By the time you receive a mesothelioma diagnosis, it may be years since you worked for the company responsible for causing your disease. But to launch a successful asbestos lawsuit you are going to need to show solid proof that you in fact worked there.

How do you do that? In other circumstances, you might go to the IRS website to get transcripts of your tax returns. But the IRS only keeps returns for seven years. And the asbestos exposure that caused your mesothelioma probably goes back longer than that.

If you didn’t keep copies of your old W2 forms and/or tax returns – and why would you, you weren’t expecting to get mesothelioma – your best bet is the Social Security Administration. From their website, you can:

Or you can contact our office. We have years of experience doing this and would be happy to help you retrieve this important information for your asbestos lawsuit.

Kazan Law Partner Frank Fernandez Honored By La Raza Centro Legal

Frank FernandezKazan Law is proud to announce that our partner and colleague Francis “Frank” E. Fernandez has been honored by San Francisco La Raza Centro Legal, a group he helped found in 1973 while he was still in law school. La Raza Centro Legal is a community-based legal organization dedicated to empowering Latino, immigrant and low-income communities of San Francisco to advocate for their civil and human rights, combining legal services, organizing, advocacy, and social services to build grassroots power and alliances towards creating a movement for a just society.

The nonprofit organization’s new Frank Fernandez Endowment was announced at their 41st Anniversary Gala, an event co-sponsored by the Kazan Law Foundation. “The Frank Fernandez Endowment will allow us to hire an immigration attorney fellow in the coming year. Such is only possible because of the many donors who believe in our work and more importantly believe in honoring our founder Frank Fernandez,” said Carlos Osorio, La Raza’s Senior Law Program Coordinator. “We are truly honored that the Frank Fernandez Immigration Attorney Fellow will be possible.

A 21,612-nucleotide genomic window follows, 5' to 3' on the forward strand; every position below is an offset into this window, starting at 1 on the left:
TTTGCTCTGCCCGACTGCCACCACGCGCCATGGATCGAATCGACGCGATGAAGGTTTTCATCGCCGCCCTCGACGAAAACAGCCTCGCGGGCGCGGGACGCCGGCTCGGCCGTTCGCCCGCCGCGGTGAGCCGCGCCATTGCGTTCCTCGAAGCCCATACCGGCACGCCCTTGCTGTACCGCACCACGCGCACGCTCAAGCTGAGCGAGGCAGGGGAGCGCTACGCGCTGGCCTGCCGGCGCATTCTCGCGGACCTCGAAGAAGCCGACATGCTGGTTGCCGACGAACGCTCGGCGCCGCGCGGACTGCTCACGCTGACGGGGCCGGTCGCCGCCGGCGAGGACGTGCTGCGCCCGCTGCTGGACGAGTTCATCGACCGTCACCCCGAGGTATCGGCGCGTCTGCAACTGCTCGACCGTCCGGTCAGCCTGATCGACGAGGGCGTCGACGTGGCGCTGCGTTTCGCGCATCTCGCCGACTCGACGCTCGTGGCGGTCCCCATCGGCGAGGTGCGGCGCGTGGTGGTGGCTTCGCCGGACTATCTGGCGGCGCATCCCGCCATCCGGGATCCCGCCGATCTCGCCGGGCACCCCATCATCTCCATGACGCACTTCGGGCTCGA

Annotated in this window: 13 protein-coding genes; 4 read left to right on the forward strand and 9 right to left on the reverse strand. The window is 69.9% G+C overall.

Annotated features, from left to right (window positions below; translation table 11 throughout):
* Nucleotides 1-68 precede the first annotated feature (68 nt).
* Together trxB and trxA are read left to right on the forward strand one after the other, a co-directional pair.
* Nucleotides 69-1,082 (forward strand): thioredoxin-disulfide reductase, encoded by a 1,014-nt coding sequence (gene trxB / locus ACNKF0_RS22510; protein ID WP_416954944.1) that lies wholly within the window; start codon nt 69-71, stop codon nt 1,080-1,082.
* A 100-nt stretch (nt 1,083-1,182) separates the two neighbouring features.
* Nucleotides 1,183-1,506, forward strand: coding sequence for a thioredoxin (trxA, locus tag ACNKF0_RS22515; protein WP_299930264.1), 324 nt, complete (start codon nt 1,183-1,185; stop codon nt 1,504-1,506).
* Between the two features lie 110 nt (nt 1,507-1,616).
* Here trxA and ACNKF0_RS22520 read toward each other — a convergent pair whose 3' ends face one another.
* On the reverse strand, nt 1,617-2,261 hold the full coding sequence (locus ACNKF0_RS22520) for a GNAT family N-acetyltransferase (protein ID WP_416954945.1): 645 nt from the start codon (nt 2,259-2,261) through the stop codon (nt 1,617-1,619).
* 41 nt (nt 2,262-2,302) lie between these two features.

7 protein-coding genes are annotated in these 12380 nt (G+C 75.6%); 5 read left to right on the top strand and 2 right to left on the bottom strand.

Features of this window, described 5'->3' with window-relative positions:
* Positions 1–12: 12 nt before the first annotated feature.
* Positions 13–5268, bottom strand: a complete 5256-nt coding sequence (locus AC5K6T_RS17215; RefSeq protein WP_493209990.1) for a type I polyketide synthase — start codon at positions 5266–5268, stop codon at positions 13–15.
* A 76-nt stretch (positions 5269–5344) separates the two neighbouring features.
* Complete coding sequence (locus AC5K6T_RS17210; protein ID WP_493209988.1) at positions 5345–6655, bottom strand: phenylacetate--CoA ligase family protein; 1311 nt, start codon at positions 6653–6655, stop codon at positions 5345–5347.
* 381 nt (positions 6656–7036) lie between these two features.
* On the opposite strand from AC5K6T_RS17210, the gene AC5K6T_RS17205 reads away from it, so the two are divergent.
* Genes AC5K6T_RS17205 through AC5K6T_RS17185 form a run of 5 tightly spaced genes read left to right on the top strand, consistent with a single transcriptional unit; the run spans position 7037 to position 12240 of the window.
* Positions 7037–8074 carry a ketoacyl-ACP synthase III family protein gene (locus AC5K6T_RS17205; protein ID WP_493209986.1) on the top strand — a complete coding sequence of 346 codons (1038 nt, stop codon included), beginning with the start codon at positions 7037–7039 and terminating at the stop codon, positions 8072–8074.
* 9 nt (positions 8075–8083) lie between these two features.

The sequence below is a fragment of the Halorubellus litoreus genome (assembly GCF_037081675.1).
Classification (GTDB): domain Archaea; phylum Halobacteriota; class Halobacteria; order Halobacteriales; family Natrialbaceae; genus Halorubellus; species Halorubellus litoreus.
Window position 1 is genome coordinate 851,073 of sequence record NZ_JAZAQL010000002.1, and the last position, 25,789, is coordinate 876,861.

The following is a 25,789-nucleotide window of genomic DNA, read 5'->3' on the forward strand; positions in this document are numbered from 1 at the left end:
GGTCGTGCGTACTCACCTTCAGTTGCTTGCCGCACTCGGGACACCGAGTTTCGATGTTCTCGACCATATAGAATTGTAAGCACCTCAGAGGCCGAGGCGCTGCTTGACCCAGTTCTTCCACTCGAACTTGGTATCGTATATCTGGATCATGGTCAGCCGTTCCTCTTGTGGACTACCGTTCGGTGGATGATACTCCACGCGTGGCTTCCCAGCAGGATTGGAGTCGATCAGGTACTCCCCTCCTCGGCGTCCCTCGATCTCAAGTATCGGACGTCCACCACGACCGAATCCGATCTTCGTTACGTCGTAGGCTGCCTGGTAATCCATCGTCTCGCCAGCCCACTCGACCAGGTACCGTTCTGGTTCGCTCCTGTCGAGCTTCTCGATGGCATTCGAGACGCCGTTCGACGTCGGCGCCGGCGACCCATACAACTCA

Back in the old days, Frank was a labor lawyer working with the United Farm Workers of America, the group started by Cesar Chavez in the 1960s to support and empower Latino agricultural field workers. Frank’s experience working with the UFW and the California Agricultural Labor Relations Board, the AFL-CIO, and the California Department of Occupational Health & Safety (Cal-OSHA), showed me he was a lawyer who like me also was passionate about protecting the rights of workers to work in safe healthy work environments., someone who not only would fight for justice for workers when their rights were violated but who also was skilled enough to win.

I knew Frank was a great fit for the kind of firm that we were trying to build. And I was right.  I did not realize then that by 2014, Latinos for would become California’s largest ethnic group, making up 39% of the state’s population, but that only 4.2% of the state’s lawyers would be Latino, as the California State Bar reported in a recent diversity study.  Diversity has always been one of the firm’s goals. We believe that our staff should reflect the people we serve.

I am proud of all that Frank has accomplished on behalf of victims of asbestos exposure through his work at Kazan Law. I am equally proud of his pioneering work on behalf of the Latino community in his founding and ongoing work with La Raza Centro Legal and of the support he has received from Kazan Law’s foundation for this vital organization.

The U.S. Asbestos Ban That Wasn’t

asbestos banMy sister Laurie Kazan-Allen, a global anti-asbestos advocate based in London, just reminded me that July 12 marked the 25th anniversary of the asbestos ban that wasn’t. On that date in 1989, the EPA issued the Asbestos Ban and Phase Out Rule.

In 1981, the United States Environmental Protection Agency (EPA) had requested information from American companies regarding the asbestos content of their products. The result was the Asbestos Ban and Phase Out Rule. This was a common sense response to a lethal hazard that endangered public health. All types of asbestos fibers are known to cause fatal illnesses in humans.